WASHINGTON (TIP): A furious political scrap has erupted in full public view in the US capital over a potential successor to Hillary Clinton in the State Department. Republican lawmakers have threatened to block the confirmation of Susan Rice, the US envoy to UN, if President Obama nominates her for Secretary of State. The President has dared them to take him on.
At the heart of the wrangle are charges from lawmakers that Rice misled them on the events in Benghazi, Libya, when she suggested that the killing of the U.S ambassador there was the result of a spontaneous uprising rather than a terrorist attack. They have demanded an inquiry into the incident and have said they have no confidence in Rice, who is an Obama acolyte and one of three candidates in running to succeed Clinton, John Kerry and National Security Advisor Tom Donilon being the other two.
But at a White House press conference on Wednesday — his first since March — Obama bristled at suggestions that he would be forced to back down if he nominated Rice, and strongly defended the UN ambassador. Rice, the President grated, made her presentation at the request of the White House and gave her best understanding of the intelligence that had been provided to her. If McCain and Graham and others want to go after somebody, ”they should go after me. And I’m happy to have that discussion with them.” “But for them to go after the UN ambassador, who had nothing to do with Benghazi and was simply making a presentation based on intelligence that she had received and to besmirch her reputation is outrageous,” Obama fumed, adding if they are going after Rice because she’s an easy target, ”then they’ve got a problem with me.” It was the most combative President Obama got during the hour long session with the media in the East Room, although the press conference also touched on two other explosive topics — the Petraeus affair and the fiscal cliff issue. Other than that minor eruption, the President, who appeared to have banished his gray hair overnight, exuded good cheer and confidence after his famous election win. Obama maintained he had not made a decision on naming Rice but “if I think that she would be the best person to serve America in the capacity, then I will nominate her. That’s not a determination that I’ve made yet.”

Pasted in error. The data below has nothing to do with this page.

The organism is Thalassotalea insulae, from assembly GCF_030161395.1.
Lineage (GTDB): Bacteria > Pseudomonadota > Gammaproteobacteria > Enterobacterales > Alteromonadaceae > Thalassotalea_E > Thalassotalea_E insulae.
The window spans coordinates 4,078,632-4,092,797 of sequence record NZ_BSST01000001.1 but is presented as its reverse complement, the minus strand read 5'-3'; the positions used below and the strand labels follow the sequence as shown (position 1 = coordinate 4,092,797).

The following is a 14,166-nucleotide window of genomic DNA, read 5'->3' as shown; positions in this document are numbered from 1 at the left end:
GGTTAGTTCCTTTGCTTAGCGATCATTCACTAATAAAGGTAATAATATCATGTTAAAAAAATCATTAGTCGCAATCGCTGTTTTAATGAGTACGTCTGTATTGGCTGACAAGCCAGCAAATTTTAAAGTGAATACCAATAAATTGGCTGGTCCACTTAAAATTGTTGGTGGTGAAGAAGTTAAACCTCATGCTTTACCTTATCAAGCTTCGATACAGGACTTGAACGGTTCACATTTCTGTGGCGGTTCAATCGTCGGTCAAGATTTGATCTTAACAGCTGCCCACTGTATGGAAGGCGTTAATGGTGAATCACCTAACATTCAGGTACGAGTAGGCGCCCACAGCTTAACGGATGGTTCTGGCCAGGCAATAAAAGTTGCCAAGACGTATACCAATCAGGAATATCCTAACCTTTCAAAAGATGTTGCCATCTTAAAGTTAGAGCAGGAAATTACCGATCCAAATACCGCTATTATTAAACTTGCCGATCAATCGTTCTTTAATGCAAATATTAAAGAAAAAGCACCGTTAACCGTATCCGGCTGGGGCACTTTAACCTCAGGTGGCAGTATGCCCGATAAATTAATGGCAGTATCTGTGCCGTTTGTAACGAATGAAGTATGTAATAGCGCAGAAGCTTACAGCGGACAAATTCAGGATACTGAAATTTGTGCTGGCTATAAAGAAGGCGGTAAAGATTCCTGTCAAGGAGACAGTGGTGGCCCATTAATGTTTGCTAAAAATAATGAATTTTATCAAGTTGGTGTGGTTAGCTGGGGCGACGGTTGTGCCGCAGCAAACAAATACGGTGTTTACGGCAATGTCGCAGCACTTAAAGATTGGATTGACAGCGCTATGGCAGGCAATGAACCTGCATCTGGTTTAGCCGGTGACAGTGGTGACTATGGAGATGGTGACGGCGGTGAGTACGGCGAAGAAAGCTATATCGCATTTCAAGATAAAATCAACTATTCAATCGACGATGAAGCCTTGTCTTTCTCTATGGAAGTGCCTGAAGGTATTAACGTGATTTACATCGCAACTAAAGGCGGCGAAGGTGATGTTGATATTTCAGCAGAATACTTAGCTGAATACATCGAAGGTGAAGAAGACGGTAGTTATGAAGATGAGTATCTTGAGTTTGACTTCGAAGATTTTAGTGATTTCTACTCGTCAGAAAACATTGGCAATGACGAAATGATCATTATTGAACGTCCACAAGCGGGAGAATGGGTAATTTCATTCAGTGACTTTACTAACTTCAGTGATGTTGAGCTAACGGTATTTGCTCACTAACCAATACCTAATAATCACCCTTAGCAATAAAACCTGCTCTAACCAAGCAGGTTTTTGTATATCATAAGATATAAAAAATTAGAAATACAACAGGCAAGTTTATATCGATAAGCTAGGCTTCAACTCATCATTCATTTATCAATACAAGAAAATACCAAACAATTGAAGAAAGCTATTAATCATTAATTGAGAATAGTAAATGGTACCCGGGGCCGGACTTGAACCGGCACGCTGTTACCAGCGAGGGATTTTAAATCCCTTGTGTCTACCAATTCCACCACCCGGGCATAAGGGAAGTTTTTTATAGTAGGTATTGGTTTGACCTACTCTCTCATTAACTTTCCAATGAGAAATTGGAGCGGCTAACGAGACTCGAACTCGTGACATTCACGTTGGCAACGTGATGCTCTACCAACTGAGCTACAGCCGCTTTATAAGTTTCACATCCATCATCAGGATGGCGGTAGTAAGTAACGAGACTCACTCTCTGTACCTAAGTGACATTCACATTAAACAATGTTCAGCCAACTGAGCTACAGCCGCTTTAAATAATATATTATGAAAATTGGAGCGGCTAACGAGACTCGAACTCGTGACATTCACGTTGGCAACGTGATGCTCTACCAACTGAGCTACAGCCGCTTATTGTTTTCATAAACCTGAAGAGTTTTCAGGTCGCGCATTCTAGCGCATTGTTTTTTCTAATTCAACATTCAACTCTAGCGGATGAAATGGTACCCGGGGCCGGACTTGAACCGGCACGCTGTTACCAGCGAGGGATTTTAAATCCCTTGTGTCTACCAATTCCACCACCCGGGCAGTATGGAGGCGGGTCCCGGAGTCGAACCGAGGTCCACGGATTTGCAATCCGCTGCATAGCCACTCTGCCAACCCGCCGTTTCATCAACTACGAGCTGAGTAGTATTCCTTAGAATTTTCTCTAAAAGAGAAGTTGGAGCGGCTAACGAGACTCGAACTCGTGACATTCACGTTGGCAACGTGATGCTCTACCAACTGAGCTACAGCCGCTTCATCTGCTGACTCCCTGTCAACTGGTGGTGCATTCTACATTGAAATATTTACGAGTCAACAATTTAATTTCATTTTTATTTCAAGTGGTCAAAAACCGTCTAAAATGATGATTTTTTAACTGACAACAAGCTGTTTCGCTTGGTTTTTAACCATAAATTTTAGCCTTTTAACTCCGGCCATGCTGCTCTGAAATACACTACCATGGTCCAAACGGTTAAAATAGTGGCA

The current Foggy Bottom incumbent, who has expressed her desire to step down, was meanwhile in Perth, Australia, on her final farewell tours. Opinion is divided on whether Obama will expend political capital in pushing Rice should McCain and Graham dig in their heels and fry her nomination. Democrats have 53 seats in the Senate and the support of two Independents; they need 60 votes to pull Rice through, not an impossible task. But the President also has the option of drafting Rice as his National Security Advisor — a staff position that does not require Senate confirmation — and sending his current NSA Tom Donilon to State. Another possibility is that he may nominate John Kerry — the Senate will happily confirm one of its own — although it will reduce the Democrats’ strength in the chamber.
Capitals across the world are watching the developments. Whichever way it goes, New Delhi mandarins say they can live with it in the spirit of accepting what is inevitable, although they lean towards Rice despite occasional run-ins with her at the United Nations. Rice recently went on a private trip to India — including a mandatory visit to Agra — but found time to exchange notes with NSA Shiv Shankar Menon and Foreign Secretary Ranjan Mathai, an exercise that reportedly went off well. Kerry on the other hand — despite his longer engagement with foreign policy and India — invites a roll of the eyebrows because of his ardent championing of US aid to Pakistan to buy its support. That stale policy, repeated every few years, is now deemed a failure.